Very well said, SteveInCO.
It's what Alexander Hamilton, James Madison, and the other Federalists in the 1787 Constitutional Convention intended.
Hamilton said he wanted the "rich and well-born" to govern. Madison said he wanted the government to protect "the opulent minority from the majority".
Several in the Convention said monarchy or aristocracy would result. The word "fascism" came along a century later.
I wish we could do away with money altogether. My idea is that we change the system to one of earning work credits instead of money. The harder you work the more credits you amass and the sooner you can retire.
Everyone statrs out equal.. which means that everyone earns their own work credits.. No getting a head start from daddy.
More skilled jobs means more work credits per hour earned. The incentive is built into the system.
There wouldn't be any wellfare. Everyone would have to do something. Community service, picking up the highways, answering telephones, advertising etc... whatever you could do. Those that actually couldn't do anything would be taken care of. (by those needing 'work credits')
Education wouldn't stop at high school but would continue through college, technical and trade schools.
Healthcare would also be available to everyone.
When you reach retirement age..everything is free.. You can continue to earn work credits for extras if you want to...but it wouldn't be necessary for survival. OR...there would be a different type of work credit that everyone does after they retire.
This is my moneyless socialism idea.
I know its a silly little idea full of flaws and limitations.. but that's what makes it fun to throw out there and play with.
Money would be extremely difficult to do away with. It's far too useful as an intermediary "bookkeeping" or "scorekeeping" device. If I have two pumpkins and you have a dozen eggs, and I want a dozen eggs but a pumpkin is worth eight eggs, we have a problem... unless we can trade some sort of marker as well, for example an IOU. If the marker itself has some value and can be made arbitrary sizes, and won't rot or waste away, so much the better--hence precious metals made into coins; the first money (a far cry from money that has no actual value other than the fact that you can expect someone else will accept it).
It seems to me your work credits would simply function as money does today, since you can buy "extras" with them--except you wouldn't be allowed to inherit them, and a lot of things would be provided for "free" that today you would spend money on.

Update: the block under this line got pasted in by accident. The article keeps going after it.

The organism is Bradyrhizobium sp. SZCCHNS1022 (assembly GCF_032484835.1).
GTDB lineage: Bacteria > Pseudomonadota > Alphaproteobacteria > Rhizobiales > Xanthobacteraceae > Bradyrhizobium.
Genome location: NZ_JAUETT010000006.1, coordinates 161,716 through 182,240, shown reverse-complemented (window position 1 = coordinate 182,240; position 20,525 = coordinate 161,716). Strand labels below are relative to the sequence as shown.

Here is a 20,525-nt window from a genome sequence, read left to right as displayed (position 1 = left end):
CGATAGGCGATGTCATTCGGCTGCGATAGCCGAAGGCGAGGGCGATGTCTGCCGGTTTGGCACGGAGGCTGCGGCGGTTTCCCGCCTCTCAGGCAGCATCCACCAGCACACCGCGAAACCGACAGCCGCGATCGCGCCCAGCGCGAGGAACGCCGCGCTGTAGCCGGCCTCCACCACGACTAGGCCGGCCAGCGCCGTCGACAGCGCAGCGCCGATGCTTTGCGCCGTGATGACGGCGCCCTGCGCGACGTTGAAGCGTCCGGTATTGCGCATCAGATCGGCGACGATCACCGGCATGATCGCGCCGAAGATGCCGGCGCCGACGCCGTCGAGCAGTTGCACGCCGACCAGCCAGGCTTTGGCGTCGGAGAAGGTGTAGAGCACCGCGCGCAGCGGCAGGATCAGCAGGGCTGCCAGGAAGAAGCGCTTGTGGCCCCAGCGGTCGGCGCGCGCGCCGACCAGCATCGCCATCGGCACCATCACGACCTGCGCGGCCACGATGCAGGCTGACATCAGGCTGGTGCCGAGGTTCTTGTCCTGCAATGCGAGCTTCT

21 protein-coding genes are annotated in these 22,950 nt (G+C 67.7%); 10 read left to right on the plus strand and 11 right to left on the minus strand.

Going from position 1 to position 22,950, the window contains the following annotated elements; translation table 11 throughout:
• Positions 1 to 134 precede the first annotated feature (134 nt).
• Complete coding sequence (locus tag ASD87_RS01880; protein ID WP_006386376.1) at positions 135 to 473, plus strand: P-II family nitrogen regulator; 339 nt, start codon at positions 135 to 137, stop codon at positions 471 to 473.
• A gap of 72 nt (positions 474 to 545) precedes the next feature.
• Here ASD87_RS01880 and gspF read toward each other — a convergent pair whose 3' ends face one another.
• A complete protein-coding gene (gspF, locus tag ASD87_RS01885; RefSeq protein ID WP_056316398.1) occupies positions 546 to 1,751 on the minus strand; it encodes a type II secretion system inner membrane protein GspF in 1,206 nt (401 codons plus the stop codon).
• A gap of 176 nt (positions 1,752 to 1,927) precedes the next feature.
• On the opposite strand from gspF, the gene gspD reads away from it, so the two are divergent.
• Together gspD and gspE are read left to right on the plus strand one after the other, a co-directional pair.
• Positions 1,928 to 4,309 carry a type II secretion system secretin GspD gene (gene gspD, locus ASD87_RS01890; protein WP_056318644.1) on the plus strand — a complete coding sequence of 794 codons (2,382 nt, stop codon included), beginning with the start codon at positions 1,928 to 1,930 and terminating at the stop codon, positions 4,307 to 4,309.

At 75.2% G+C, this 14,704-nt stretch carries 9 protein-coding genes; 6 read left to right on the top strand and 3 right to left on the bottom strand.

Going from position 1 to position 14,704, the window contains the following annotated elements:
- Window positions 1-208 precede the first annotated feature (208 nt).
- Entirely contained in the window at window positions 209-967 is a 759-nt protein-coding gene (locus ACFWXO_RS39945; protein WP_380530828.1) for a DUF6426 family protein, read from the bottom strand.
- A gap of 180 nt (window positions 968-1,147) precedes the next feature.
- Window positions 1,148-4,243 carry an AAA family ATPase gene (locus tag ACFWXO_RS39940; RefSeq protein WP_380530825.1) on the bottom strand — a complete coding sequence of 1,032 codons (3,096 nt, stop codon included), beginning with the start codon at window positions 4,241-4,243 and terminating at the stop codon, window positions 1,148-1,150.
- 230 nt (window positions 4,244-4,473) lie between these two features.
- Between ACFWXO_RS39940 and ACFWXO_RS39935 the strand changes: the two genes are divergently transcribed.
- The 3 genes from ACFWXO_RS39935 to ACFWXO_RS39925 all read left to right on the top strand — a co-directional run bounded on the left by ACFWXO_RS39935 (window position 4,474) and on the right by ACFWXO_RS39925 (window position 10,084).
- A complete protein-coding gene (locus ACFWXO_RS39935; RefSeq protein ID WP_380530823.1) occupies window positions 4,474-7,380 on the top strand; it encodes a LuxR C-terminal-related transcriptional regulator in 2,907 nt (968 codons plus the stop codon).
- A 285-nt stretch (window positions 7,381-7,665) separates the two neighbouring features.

By the way, would you be allowed to inherit tangible items? If so what's to prevent your rich daddy from buying a bunch of stuff and giving _that_ to you when he dies? And if he isn't allowed to leave tangible items--what's to prevent him from giving you the stuff before he dies?
For everyone to start off equal, it's going to take a LOT of heavy handed government watching to ensure your relatives don't give you a leg up.
But let's leave that aside. Some people are far more able than others, and will end up wealthier as a consequence even if they start from the same place. Do you see that as a problem?
I don't know the answers.. I just think that someday we may find something other than wealth and power to motivate us.
I was hoping some of the smart folks could take my idea and add some viable options or that it would encourage them to relate
their own ideas about what might be a better system.
Wesley, wealth, power and sex seem to work.
I'll play. How does business fit into your idea? Suppose I have an idea for a revolutionary new widget. Where is the incentive in your system for me to produce it, especially if it will require a lot of time and effort to do so? It seems business is entirely replaced by government in your idea. Is that the case? What would happen to people who can't contribute due to ill health or physical/mental limitations?
I don't know.. My idea is completely open source. You are free to add your own widgets! How did star trek do it? They did away with money didn't they?..(except when dealing with the Ferengi)
How do you do it with money today? I think you encourage investors to work on your project... you are all earning work credits on one level while your product is in development...with a potential for profit of higher work credit as the widget becomes more popular.
You'd have to have safety nets for those who couldn't contribute.. I think you could do away with much of the sit on your butt do nothing with this system. Everyone would work..even if it was just wearing advertising, or picking up the roadsides or the parks.. or helping to take care of those who couldn't take care of themselves... etc..